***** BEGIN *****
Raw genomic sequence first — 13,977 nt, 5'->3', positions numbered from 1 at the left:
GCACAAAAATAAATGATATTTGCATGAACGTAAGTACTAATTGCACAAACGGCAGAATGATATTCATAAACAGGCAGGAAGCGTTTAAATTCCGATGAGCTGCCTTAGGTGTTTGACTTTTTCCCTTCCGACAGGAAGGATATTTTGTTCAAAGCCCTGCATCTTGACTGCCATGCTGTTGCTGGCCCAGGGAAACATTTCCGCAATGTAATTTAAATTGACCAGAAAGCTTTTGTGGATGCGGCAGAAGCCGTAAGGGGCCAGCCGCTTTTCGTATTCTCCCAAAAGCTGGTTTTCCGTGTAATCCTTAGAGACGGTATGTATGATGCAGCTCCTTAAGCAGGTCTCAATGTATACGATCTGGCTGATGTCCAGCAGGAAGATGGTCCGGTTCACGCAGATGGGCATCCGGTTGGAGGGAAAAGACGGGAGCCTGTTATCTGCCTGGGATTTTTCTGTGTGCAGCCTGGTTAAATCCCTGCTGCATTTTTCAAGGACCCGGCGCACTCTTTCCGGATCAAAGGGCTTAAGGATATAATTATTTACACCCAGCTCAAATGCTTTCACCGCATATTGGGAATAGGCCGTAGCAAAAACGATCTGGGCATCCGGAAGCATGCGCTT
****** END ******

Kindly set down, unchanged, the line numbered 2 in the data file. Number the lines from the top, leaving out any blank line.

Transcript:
GCACAAAAATAAATGATATTTGCATGAACGTAAGTACTAATTGCACAAACGGCAGAATGATATTCATAAACAGGCAGGAAGCGTTTAAATTCCGATGAGCTGCCTTAGGTGTTTGACTTTTTCCCTTCCGACAGGAAGGATATTTTGTTCAAAGCCCTGCATCTTGACTGCCATGCTGTTGCTGGCCCAGGGAAACATTTCCGCAATGTAATTTAAATTGACCAGAAAGCTTTTGTGGATGCGGCAGAAGCCGTAAGGGGCCAGCCGCTTTTCGTATTCTCCCAAAAGCTGGTTTTCCGTGTAATCCTTAGAGACGGTATGTATGATGCAGCTCCTTAAGCAGGTCTCAATGTATACGATCTGGCTGATGTCCAGCAGGAAGATGGTCCGGTTCACGCAGATGGGCATCCGGTTGGAGGGAAAAGACGGGAGCCTGTTATCTGCCTGGGATTTTTCTGTGTGCAGCCTGGTTAAATCCCTGCTGCATTTTTCAAGGACCCGGCGCACTCTTTCCGGATCAAAGGGCTTAAGGATATAATTATTTACACCCAGCTCAAATGCTTTCACCGCATATTGGGAATAGGCCGTAGCAAAAACGATCTGGGCATCCGGAAGCATGCGCTT